Written by Ahmed Mori at Care Cloud:
You wouldn’t know it from the overwhelming amount of positive press it receives, but amplified use of technology in healthcare could be one of the driving factors behind the high cost of healthcare in the United States.
However, it’s not the technology that you’re thinking of.According to a new study from the Commonwealth Fund, the U.S. healthcare system is fraught with high obesity rates, higher prices and more extensive use of medical technology like MRIs and CT exams.
So, despite the fact that the U.S. system spends more on healthcare than 12 other industrialized countries included in the study, why doesn’t it provide notably superior care? Or better yet, why is it spending so much?
High obesity rates and their associated medical costs represent a significant spike in healthcare costs. However, the country’s young population and considerably smaller percentage of smokers relative to the other countries in the study could offset the obesity spending.
Higher prices are more difficult to tackle. If you compare the U.S. healthcare system to Japan’s model – which controls healthcare costs via a government budgeted fee-for-service system that doesn’t restrict access to patients to contain costs – you’ll notice a rather stark contrast between the ways both systems operate, suggesting that the U.S.’s problems may lie at the procedural level.
When suggesting a remedy for America’s backwards system, Commonwealth Fund president Karen Davis points to the Affordable Care Act.
“The United States must use all of the tools provided by [the ACA], including new methods of organizing, delivery and paying for healthcare that will help to slow the growth of healthcare costs, while improving quality,” said Davis.
Things get a little murkier with technology, however, because much of the exorbitant spending in the sector is tied in to the fluctuating price of healthcare services. So in other words, an MRI in one clinic may be very differently priced in another. Your insurance plan also plays a prominent role.
While some of the abovementioned holes in the system are to blame, there is also the way in which technology-reliant healthcare services are delivered. However daunting the regulation of medical technology may seem, it’s not a procedural impossibility.
After examining the results of the study, disorganization seems to be a major contributing factor.
Enter healthcare information technology. Sure, sometimes electronic health records and revenue cycle management systems are too readily touted as the panacea to healthcare’s most pressing issues. But it’s tough to deny that they’re a huge step in the right direction, and they’re built to keep doctors tidy.
These systems are improving the way healthcare is delivered, improving patient safety, ensuring higher precision in the medical billing cycle to ensure less money slips between the cracks at practices and hospitals, providing better access to imaging test results, and making medical offices virtually paperless – which could save the system over $150 billion yearly.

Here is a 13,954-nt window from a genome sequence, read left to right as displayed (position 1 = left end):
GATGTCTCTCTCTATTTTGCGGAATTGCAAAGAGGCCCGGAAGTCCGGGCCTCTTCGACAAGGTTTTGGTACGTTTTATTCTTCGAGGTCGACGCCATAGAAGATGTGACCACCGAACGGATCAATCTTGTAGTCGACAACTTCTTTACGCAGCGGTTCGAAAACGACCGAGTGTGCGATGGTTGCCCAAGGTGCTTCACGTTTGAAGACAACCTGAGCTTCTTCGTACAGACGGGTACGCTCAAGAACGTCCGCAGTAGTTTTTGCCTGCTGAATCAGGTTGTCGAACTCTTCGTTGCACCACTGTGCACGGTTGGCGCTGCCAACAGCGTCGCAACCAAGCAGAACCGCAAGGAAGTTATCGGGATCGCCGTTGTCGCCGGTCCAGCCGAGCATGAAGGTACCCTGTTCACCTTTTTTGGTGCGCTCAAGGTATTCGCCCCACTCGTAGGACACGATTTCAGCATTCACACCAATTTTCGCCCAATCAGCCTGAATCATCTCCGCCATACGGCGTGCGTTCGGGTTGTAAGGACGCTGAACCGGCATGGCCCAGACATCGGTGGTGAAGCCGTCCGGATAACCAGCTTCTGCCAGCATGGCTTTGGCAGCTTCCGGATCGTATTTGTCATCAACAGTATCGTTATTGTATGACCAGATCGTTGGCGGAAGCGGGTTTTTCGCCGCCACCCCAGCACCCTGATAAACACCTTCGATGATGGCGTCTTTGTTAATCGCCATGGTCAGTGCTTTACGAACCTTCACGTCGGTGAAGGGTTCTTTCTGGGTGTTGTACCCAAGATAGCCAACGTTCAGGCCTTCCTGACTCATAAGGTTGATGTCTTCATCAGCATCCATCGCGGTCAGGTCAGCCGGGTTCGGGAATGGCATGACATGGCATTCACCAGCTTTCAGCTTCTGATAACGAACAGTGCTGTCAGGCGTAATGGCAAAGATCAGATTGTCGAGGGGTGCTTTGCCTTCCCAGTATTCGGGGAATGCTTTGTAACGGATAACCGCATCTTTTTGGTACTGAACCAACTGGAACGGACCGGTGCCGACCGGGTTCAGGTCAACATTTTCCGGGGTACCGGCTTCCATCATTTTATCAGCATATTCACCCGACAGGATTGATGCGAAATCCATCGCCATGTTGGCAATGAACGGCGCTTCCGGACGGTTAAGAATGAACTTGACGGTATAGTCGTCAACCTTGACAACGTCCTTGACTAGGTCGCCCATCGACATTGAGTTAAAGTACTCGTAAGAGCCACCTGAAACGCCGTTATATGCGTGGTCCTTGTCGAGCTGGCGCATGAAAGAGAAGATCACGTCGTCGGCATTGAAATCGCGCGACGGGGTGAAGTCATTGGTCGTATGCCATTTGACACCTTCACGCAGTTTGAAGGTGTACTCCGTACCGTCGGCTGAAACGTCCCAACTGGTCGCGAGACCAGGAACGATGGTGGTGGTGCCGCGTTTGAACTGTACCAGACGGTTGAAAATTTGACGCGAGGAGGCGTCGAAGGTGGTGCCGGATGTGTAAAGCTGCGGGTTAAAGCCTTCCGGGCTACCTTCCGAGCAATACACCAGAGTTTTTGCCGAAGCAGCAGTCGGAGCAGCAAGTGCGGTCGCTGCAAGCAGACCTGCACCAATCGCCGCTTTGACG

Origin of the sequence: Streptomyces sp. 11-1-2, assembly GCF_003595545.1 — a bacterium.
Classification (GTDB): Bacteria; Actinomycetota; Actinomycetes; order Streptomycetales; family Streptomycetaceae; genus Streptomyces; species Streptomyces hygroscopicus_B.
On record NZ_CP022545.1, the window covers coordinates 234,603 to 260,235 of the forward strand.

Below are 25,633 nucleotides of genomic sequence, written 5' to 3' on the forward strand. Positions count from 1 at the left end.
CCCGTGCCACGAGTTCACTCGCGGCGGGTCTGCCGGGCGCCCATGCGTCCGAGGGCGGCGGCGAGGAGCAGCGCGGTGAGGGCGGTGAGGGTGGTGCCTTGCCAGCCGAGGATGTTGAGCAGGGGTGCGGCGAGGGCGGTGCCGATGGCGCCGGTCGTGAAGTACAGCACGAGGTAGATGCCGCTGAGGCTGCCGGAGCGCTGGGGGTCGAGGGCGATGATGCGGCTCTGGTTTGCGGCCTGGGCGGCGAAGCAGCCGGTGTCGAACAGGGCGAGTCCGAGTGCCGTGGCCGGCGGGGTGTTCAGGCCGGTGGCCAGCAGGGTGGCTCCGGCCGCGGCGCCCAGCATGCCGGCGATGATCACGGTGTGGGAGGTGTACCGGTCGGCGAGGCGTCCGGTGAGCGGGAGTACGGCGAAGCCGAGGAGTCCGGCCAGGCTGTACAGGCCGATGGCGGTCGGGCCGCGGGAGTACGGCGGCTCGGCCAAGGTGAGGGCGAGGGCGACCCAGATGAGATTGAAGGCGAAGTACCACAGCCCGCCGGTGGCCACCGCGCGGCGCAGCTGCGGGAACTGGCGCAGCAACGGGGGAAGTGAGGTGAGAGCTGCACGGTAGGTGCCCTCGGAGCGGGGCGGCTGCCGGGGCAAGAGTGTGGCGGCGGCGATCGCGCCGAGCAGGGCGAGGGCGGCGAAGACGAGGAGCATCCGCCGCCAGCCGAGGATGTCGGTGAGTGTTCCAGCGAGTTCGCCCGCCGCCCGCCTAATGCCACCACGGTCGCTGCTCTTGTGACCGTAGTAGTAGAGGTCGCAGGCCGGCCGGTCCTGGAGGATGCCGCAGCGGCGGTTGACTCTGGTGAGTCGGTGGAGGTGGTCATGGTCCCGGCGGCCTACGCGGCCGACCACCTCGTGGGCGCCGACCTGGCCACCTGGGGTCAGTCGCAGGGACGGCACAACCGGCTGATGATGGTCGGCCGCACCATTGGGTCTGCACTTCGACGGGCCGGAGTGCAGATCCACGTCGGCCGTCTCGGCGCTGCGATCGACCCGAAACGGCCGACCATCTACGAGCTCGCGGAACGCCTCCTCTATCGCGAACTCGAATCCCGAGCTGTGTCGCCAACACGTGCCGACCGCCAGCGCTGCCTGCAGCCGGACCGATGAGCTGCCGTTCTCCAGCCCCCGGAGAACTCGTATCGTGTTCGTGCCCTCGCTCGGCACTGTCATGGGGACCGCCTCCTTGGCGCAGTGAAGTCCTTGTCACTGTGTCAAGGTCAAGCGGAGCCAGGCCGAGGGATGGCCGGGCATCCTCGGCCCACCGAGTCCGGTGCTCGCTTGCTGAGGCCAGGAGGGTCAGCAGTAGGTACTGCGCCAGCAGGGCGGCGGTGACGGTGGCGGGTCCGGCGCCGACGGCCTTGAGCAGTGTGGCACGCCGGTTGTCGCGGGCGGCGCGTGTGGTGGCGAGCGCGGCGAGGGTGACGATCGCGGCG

Tack on another $140 to $240 billion in healthcare savings and improved health outcomes over the next ten years directly as a result of ePrescriptions, and the outlook is vastly different.
A SureScripts study saw a 10% increase in first-fill medication adherence and higher prescription delivery rates, which translates to fewer doctor visits and reduced risks of hospitalization. Oh, and decreased healthcare costs, naturally.
Information technology in healthcare means the same work is performed with fewer resources, equating to efficiency savings. According to a RAND study, the potential savings for both inpatient and outpatient care could total in the hundreds of billions if most hospitals and doctors’ offices adopted health IT.
So why not fight tech with tech?
Written by our advisory board member, Kara Nance, MD, FACP
No one can deny that healthcare is at a crossroads. Current thought leaders like Atul Gawande and Richard Baron have proposed that history will label our current time period as the “healthcare revolution”. The introduction and adoption of electronic medical records will have an impact no less powerful than the cotton gin had during the industrial revolution.
If you are working in the medical field, you have felt the tension between the “change-makers” and the “change-resistors”. Depending upon which camp you are in, you either love or hate what’s happening in the field of medicine. If you talk to anyone in healthcare these days about EMR, mobile health, payment reform or ICD-10, you’re bound to get a passionate response – sometimes positive, sometimes negative. Much like our political system, the two camps sometimes face a gridlock.